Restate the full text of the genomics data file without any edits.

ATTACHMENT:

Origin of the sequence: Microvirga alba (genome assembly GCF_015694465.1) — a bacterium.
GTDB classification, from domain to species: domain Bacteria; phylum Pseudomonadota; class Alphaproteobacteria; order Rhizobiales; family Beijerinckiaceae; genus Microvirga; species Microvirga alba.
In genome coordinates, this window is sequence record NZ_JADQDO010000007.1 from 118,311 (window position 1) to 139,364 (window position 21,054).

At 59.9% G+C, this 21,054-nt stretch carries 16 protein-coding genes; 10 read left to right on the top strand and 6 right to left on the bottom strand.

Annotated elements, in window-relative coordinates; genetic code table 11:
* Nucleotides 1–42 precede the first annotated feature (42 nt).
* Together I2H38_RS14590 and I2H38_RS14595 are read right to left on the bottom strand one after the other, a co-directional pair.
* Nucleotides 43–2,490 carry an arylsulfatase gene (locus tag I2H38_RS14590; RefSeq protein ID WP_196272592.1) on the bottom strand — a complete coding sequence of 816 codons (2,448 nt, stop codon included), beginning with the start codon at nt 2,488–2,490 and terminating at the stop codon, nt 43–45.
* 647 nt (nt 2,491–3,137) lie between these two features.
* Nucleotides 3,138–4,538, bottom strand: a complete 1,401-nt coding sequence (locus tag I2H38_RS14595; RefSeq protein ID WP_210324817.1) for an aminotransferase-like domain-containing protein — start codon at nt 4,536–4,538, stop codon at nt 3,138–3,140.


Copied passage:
Origin of the sequence: Microvirga alba (genome assembly GCF_015694465.1) — a bacterium.
GTDB classification, from domain to species: domain Bacteria; phylum Pseudomonadota; class Alphaproteobacteria; order Rhizobiales; family Beijerinckiaceae; genus Microvirga; species Microvirga alba.
In genome coordinates, this window is sequence record NZ_JADQDO010000007.1 from 118,311 (window position 1) to 139,364 (window position 21,054).

At 59.9% G+C, this 21,054-nt stretch carries 16 protein-coding genes; 10 read left to right on the top strand and 6 right to left on the bottom strand.

Annotated elements, in window-relative coordinates; genetic code table 11:
* Nucleotides 1–42 precede the first annotated feature (42 nt).
* Together I2H38_RS14590 and I2H38_RS14595 are read right to left on the bottom strand one after the other, a co-directional pair.
* Nucleotides 43–2,490 carry an arylsulfatase gene (locus tag I2H38_RS14590; RefSeq protein ID WP_196272592.1) on the bottom strand — a complete coding sequence of 816 codons (2,448 nt, stop codon included), beginning with the start codon at nt 2,488–2,490 and terminating at the stop codon, nt 43–45.
* 647 nt (nt 2,491–3,137) lie between these two features.
* Nucleotides 3,138–4,538, bottom strand: a complete 1,401-nt coding sequence (locus tag I2H38_RS14595; RefSeq protein ID WP_210324817.1) for an aminotransferase-like domain-containing protein — start codon at nt 4,536–4,538, stop codon at nt 3,138–3,140.